This is Part 2 of my Compassion blog posts. In Part 1, I shared what it feels like to offer yourself compassion. When you are able to offer yourself compassion, you find yourself feeling at peace and in acceptance of what is currently happening. So, the next question is how do you offer yourself that compassion? Sometimes telling yourself to cut yourself some slack just doesn’t seem to take the stress level down. In Part 2, I’m going to share a technique that has made a significant difference in my life: Voice Dialogue.
Compassion: Part 2
Compassion: Part 1
We have all heard the word compassion, but do you know how to offer it to yourself?
Merriam-Webster defines compassion as: “a feeling of wanting to help someone who is sick, hungry, in trouble, etc.” Okay, so it is more familiar when it comes to others, but what if we took a moment to offer it to ourselves? (screech…..What??? Wouldn’t that be selfish????)
Well, talking about “selfishness” is a whole other blog post (or 10). But, let’s let go of the culture-induced use of the word selfish, and really just let ourselves be front and center here. Remember what they say during the emergency directions on a flight: ”put the oxygen mask on yourself FIRST, then your child.” Why? Because if you are oxygen-deprived, you can’t help someone else (wait, no one thinks THAT is selfish!!).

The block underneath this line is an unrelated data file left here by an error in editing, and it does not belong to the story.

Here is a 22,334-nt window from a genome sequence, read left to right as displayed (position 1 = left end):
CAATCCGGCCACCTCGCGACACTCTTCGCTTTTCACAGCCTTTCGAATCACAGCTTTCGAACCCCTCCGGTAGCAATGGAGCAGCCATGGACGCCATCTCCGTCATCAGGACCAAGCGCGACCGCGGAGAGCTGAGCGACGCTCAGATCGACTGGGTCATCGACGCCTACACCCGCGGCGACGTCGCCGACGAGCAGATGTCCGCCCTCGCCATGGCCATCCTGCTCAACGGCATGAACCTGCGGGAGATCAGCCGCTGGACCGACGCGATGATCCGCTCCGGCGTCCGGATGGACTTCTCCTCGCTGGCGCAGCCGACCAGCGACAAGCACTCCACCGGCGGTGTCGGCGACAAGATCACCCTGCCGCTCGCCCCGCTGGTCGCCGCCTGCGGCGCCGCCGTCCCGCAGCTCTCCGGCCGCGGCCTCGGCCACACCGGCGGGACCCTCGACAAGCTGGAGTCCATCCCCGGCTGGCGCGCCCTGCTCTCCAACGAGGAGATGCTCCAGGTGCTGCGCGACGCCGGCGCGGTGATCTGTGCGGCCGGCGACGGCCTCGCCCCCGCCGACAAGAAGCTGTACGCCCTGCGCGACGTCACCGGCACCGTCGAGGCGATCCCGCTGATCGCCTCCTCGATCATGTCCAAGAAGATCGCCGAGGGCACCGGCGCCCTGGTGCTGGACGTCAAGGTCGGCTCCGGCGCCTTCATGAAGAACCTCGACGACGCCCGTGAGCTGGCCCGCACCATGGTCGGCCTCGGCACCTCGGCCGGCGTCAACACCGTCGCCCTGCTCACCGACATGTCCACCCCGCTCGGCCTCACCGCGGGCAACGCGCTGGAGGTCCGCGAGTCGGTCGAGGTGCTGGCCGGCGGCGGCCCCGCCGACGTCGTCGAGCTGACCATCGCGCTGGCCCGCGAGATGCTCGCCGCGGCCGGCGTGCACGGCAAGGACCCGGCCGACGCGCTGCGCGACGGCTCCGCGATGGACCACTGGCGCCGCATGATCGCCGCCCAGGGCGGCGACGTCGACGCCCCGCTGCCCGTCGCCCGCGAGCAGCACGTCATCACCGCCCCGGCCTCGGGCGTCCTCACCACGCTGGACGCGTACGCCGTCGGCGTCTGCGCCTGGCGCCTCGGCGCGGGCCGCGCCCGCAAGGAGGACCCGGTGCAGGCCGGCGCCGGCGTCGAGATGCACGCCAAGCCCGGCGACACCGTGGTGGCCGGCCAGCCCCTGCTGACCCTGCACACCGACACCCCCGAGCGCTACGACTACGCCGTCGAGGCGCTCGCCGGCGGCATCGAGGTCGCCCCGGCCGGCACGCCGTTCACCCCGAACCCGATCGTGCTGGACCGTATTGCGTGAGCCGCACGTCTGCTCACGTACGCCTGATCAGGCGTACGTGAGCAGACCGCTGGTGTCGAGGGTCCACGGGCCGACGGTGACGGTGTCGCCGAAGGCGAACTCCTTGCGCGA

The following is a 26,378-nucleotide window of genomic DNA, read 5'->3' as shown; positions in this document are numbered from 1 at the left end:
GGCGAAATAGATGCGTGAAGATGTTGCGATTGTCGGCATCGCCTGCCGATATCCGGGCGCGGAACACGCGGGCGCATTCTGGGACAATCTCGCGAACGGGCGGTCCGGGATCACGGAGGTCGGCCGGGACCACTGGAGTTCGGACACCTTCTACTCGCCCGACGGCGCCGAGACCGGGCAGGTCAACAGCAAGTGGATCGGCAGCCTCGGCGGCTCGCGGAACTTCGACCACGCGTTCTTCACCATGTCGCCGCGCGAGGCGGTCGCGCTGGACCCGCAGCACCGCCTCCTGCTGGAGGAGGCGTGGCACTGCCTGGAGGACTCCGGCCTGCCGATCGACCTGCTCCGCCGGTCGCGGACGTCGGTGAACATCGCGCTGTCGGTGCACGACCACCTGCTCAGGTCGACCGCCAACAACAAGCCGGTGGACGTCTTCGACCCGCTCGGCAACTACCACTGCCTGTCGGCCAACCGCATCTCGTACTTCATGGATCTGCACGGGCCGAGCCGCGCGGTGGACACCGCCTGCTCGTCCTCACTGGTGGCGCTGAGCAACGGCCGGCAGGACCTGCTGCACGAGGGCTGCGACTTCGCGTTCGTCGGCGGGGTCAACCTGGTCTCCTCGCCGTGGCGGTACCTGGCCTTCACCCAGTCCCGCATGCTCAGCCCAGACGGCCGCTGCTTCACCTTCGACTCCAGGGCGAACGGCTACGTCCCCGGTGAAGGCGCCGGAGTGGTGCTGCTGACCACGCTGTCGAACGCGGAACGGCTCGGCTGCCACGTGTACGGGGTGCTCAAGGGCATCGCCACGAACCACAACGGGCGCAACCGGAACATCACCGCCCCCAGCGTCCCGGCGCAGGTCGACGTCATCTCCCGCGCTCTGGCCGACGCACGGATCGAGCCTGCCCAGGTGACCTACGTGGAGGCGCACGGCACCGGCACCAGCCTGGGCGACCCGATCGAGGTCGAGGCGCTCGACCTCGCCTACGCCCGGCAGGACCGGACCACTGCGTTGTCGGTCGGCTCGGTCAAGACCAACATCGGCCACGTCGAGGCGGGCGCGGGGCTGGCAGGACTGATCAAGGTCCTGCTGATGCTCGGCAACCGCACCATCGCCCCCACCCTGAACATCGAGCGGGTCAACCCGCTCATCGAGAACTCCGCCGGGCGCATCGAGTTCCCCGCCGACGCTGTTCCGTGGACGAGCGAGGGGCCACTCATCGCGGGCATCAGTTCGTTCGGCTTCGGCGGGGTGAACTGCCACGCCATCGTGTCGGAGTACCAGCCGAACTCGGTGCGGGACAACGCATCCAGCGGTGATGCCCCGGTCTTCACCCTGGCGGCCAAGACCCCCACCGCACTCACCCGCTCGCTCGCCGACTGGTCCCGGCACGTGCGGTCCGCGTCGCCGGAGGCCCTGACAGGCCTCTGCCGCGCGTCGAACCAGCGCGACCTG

Many of us call ourselves a perfectionist. If you’re one of these people, you know all too well the inner perfectionist can be a little domineering sometimes. Yet, what you might not know is that you don’t have to be victim to it. Your inner perfectionist can be managed effectively by practicing being aware of it, knowing it is not you and getting support from others when you can’t seem to separate from it.
You don’t have to suffer through the rest of your life by letting your inner perfectionist run the show.
What does the perfectionist sound like?
Do you hear yourself saying “I should…” a lot?
I listen to people and note how many times I hear “I should…” which makes me pause. What is this “I should”-ing about?
Perhaps it means, “I am supposed to be doing such and such, but I don’t really want to.”
What if you changed the word “should” to “want”?
Andrea helps clients declutter and get organized in a sustainable way that works long-term for them. Andrea also coaches private clients on career changes and personal development, helping them create a fulfilling, happy and exciting life. In her free time, Andrea enjoys cross-country skiing, reading and road cycling.